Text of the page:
- The NCRB’s report reveals that over 4.45 lakh cases of crimes against women were registered in 2022, equivalent to nearly 51 FIRs (first information report) every hour.
- The rate of crimes against women per lakh population stood at 66.4 while the filing of charge sheets in such cases was pegged at 75.8.
- The high crime rate is an indicator of the persistent “lower status and inequality” faced by women and girls.
- Women and girls continue to be treated as permanent shock absorbers across class, caste and other axes.
- It is an outcome of reconstruction of patriarchy in the neo-liberal economy era.
- The rise can also be attributed to the fact that though India has tough laws for protection of women, their implementation remains a challenge.
- Increase in numbers should not be equated with increase in crime.
- For instance:
- With 14,247 cases in 2022, Delhi recorded the highest rate of crimes against women in the country at 144.4 per lakh, way above the country’s average rate of 66.4.
- The higher numbers show that more cases are being registered in Delhi.
- In contrast, in many other parts of India, the registration of crime is low and the fear of the police high.
- Women in many States, particularly in the rural areas, would not even visit a police station unaccompanied by a male relative.
- For instance:
Key laws for women’s safety:
- Some of the key laws for women’s safety in India are:
- The Immoral Traffic (Prevention) Act, 1956,
- The Dowry Prohibition Act, 1961,
- The Commission of Sati (Prevention) Act, 1987,
- Protection of Women from Domestic Violence Act, 2005,
- The Sexual Harassment of Women at Workplace (Prevention, Prohibition and Redressal) Act, 2013 and
- The Indecent Representation of Women (Prohibition) Act, 1986.
- Implementation faces dual problems of shoddy investigation by police and time taken by courts to deliver justice.
- Lack of officers:
- There is a severe lack of police officers with requisite training for investigations.
- Most of the investigating officers are juniors with a poor pay scale.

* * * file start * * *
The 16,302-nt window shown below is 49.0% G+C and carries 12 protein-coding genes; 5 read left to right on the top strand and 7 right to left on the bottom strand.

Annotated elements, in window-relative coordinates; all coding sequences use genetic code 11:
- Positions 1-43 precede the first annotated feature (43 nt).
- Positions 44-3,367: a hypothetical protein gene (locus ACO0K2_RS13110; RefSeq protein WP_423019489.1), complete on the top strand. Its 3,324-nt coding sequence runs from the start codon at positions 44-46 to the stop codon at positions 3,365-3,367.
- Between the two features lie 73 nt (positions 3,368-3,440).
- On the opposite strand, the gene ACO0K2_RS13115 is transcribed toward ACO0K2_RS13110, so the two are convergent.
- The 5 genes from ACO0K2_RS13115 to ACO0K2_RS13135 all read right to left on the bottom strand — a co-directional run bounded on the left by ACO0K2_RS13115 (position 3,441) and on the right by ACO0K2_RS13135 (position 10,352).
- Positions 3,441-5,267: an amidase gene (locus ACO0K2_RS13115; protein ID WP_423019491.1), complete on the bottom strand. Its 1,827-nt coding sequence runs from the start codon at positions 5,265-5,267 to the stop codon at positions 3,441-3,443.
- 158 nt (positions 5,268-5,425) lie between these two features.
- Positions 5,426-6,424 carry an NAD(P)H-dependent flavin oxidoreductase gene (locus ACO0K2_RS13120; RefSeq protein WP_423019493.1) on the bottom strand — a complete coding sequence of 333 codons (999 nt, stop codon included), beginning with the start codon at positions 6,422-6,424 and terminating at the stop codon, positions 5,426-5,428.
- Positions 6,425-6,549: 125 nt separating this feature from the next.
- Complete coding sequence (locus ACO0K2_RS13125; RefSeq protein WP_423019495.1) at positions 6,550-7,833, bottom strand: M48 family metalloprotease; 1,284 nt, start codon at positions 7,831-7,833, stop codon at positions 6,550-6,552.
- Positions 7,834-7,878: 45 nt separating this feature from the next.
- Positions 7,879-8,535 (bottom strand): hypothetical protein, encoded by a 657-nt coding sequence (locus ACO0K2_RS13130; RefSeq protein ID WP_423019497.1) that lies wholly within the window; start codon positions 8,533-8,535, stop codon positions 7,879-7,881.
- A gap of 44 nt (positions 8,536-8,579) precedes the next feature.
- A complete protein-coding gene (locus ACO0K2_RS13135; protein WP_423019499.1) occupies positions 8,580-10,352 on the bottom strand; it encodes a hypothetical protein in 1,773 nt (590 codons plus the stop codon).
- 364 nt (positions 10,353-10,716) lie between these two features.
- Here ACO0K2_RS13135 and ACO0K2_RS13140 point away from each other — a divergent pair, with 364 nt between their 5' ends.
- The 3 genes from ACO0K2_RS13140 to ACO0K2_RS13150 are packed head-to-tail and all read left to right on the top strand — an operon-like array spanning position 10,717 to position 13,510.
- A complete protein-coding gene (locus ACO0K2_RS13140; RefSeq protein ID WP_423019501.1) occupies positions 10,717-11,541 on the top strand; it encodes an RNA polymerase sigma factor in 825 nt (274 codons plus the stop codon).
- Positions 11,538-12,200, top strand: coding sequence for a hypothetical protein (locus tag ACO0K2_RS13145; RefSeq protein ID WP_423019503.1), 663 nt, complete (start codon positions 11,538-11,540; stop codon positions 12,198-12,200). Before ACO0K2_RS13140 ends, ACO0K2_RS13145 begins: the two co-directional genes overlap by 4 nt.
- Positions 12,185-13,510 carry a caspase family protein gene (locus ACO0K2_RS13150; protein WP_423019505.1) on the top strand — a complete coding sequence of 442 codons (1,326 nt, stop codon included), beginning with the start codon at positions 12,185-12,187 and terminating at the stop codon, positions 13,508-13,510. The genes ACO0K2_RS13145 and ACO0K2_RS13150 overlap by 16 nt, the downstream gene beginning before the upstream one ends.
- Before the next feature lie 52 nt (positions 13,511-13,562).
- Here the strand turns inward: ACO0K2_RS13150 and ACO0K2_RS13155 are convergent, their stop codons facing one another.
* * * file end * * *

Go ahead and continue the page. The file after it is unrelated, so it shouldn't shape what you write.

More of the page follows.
- This hampers the actual investigation and preparation of chargesheets.
- Time consuming process:
- When the case reaches the courts, the cases take four to five years.
- If there is an appeal, it takes another 10-15 years.
- Despite fast-track courts for looking into grievous crimes, the fact is they remain as slow as ever.
- There is no seriousness in dealing with the crime.
- Low proportion of women officers:
- While women police officers are involved in all crimes against women, their proportion in the force is dismal and the rate of their recruitment is very slow in all States without exception.
- This also causes disproportionate levels of workload on women police personnel leading to slower rates of charge-sheeting and convictions.
- The representation of women in the police force (as of January 1, 2022) remained at 11.7% of the total state police force.
- This puts undue stress on the limited workforce leading to a high pendency.Topic 9 : Definition of Jammu & Kashmir resident
Why in news: Since the time of the Dogra rulers of the erstwhile princely state, successive governments have sought to define the real inhabitants of Jammu and Kashmir.
Evolution of the definition:
1927: Four classes of state subjects of Maharaja Hari Singh
- The Dogra ruler of J&K, Maharaja Hari Singh designated the inhabitants of his princely state as “state subjects”, and divided them into four categories.
- Class I state subjects were those:
- who were born and were resident in the state before the commencement of the reign of Maharaja Gulab Singh, the first Dogra king, in 1846;
- those who had settled in J&K and had been permanently residing in the state before the commencement of Samvat year 1942, corresponding to 1885.
- Class II included people who had come from other places and permanently settled in J&K, and had acquired immoveable property there before the close of Samvat year 1968 (1911), when Maharaja Pratap Singh was on the throne.
- Class III subjects included permanent residents who had acquired under a “rayatnama” (concession) any immovable property in J&K, and those who might have subsequently acquired any such property under an “ijazatnama” (permission).